US carrier yields falling off a cliff
US domestic yields plunged 14% in Mar-2009, according to the Air Transport Association. It was the fifth worst monthly fall in yields this decade, behind the 17.5% fall in Oct-2001 in the immediate aftermath of September-11, a 15.8% fall in Sep-2001, a 14.8% reduction in Nov-2001 and a 14.7% fall in Jan-2002.
But the 14.4% reduction in yield last month on the Atlantic route was the worst this decade – outstripping even the deep falls around September-11.
Pacific yields fell 4.5% last month and are now regularly outperforming yields on the Atlantic for US carriers.
Latin American yields slumped 10.4% in Mar-2009 year-on-year.
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ATA passenger yield growth: Jan-08 to Mar-09
Southwest sees “toughest revenue environment in our history” – no bottom in sight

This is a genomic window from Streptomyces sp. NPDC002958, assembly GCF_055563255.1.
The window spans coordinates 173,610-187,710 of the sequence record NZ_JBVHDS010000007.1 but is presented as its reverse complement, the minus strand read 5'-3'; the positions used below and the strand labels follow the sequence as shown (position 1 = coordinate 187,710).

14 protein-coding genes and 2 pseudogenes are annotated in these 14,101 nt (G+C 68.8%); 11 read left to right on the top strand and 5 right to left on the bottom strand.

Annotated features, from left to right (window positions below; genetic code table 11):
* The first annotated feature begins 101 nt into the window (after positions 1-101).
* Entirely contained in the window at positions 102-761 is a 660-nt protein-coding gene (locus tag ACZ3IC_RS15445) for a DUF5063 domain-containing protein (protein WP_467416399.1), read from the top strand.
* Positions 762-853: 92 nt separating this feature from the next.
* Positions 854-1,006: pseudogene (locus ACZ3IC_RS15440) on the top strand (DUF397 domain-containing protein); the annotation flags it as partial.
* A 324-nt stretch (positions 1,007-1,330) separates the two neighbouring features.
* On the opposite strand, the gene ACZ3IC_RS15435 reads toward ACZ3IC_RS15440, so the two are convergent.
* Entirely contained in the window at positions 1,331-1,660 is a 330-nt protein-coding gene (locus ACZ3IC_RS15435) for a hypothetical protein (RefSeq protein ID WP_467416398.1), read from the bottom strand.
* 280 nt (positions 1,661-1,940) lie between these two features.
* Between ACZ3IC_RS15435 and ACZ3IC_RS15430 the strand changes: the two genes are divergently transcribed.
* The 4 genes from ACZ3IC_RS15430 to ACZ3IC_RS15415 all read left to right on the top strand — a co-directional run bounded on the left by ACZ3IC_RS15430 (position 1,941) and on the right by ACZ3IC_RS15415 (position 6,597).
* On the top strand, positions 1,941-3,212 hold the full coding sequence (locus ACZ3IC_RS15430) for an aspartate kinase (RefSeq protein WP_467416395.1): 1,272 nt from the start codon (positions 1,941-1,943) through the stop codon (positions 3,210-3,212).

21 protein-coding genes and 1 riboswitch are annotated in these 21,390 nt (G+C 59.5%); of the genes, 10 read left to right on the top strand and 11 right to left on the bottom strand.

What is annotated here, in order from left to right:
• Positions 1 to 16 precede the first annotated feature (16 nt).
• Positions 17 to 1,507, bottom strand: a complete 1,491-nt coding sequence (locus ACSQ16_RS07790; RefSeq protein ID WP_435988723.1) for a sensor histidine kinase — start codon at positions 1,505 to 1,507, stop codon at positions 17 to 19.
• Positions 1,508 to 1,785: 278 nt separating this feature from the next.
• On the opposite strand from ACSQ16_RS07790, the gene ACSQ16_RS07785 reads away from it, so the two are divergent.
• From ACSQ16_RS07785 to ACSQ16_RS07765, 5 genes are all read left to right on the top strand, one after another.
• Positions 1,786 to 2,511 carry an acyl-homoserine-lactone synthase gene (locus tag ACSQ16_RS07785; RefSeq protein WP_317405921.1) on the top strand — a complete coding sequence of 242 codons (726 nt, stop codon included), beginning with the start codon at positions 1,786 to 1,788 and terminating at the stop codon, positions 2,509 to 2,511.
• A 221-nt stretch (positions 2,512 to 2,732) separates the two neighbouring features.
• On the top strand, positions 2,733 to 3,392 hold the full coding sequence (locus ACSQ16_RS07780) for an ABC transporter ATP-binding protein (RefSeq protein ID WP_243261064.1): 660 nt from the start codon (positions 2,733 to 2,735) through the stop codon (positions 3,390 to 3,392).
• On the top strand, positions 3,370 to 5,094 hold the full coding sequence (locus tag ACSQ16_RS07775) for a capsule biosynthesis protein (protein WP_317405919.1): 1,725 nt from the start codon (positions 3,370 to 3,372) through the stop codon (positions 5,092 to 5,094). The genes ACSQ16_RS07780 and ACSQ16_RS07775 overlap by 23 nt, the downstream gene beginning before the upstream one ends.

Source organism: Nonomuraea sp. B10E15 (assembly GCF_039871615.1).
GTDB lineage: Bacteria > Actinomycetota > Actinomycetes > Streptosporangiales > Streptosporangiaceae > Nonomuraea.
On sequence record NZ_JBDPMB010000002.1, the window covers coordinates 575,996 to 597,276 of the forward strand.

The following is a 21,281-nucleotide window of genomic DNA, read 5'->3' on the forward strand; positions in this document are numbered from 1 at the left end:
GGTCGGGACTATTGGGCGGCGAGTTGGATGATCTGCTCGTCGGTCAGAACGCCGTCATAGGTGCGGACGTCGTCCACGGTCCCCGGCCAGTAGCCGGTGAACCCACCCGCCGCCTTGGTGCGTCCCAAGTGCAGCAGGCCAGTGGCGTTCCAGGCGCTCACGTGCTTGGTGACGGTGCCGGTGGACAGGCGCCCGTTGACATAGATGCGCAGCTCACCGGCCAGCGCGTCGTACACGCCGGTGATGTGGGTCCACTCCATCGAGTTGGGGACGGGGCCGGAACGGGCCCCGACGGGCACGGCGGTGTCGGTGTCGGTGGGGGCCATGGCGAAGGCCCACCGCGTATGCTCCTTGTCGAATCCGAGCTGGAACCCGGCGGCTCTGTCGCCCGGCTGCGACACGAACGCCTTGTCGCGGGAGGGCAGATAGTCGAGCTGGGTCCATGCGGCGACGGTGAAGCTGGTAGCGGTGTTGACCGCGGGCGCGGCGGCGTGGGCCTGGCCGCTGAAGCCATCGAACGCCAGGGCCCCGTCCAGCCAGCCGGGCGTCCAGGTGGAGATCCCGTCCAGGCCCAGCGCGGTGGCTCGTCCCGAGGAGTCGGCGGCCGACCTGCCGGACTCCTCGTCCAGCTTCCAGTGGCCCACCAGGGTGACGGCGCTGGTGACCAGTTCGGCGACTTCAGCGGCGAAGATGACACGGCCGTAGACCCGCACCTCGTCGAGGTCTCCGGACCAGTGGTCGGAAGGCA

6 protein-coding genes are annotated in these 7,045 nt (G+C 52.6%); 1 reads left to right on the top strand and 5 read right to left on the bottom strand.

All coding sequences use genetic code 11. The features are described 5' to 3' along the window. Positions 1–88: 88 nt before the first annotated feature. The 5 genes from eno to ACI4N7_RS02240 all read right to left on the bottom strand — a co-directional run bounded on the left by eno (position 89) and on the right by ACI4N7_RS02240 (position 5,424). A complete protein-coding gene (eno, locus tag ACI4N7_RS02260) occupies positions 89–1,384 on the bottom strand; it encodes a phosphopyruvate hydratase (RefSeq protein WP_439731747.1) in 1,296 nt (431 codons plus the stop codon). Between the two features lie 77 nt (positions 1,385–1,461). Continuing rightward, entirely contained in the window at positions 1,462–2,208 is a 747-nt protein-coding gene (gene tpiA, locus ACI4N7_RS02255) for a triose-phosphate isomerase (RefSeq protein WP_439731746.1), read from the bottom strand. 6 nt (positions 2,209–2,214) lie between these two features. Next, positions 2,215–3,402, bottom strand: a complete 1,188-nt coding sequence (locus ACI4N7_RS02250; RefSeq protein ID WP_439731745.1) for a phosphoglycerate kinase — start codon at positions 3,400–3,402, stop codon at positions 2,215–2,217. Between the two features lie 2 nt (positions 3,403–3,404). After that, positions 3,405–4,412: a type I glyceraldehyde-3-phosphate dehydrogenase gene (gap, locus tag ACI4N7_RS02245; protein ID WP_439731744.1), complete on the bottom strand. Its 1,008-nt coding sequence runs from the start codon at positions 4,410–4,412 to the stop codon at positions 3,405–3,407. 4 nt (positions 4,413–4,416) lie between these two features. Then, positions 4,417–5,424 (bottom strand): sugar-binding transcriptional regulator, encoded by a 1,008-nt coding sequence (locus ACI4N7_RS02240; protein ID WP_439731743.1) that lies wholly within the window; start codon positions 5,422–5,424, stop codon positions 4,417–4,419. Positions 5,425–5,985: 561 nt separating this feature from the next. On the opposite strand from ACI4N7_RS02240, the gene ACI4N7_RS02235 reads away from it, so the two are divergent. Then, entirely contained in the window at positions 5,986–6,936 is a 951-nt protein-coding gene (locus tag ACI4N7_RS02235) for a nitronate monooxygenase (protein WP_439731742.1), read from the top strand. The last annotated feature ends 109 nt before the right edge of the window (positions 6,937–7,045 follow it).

The massive reductions in yield are attributed to the weak US economy and corresponding deep reductions in corporate travel. The falls come despite aggressive cuts to capacity by virtually all US carriers.
Earnings are suffering as a result. Southwest Airlines CEO, Gary Kelly, described the US economic conditions as “brutal”, with the carrier facing the “toughest revenue environment in our history”. He stated, “I’m certainly not ready to call the bottom yet” of the downturn. He added that May traffic data “should tell us a lot”, but based on the experience of previous downturns, an increase in business travel would not occur “for quite some time”.
The CEO of the formerly bullet-proof Southwest warned, “we'll have to consider all available means to restore our profitability, or else we'll be bankrupt like so many other airlines have been”.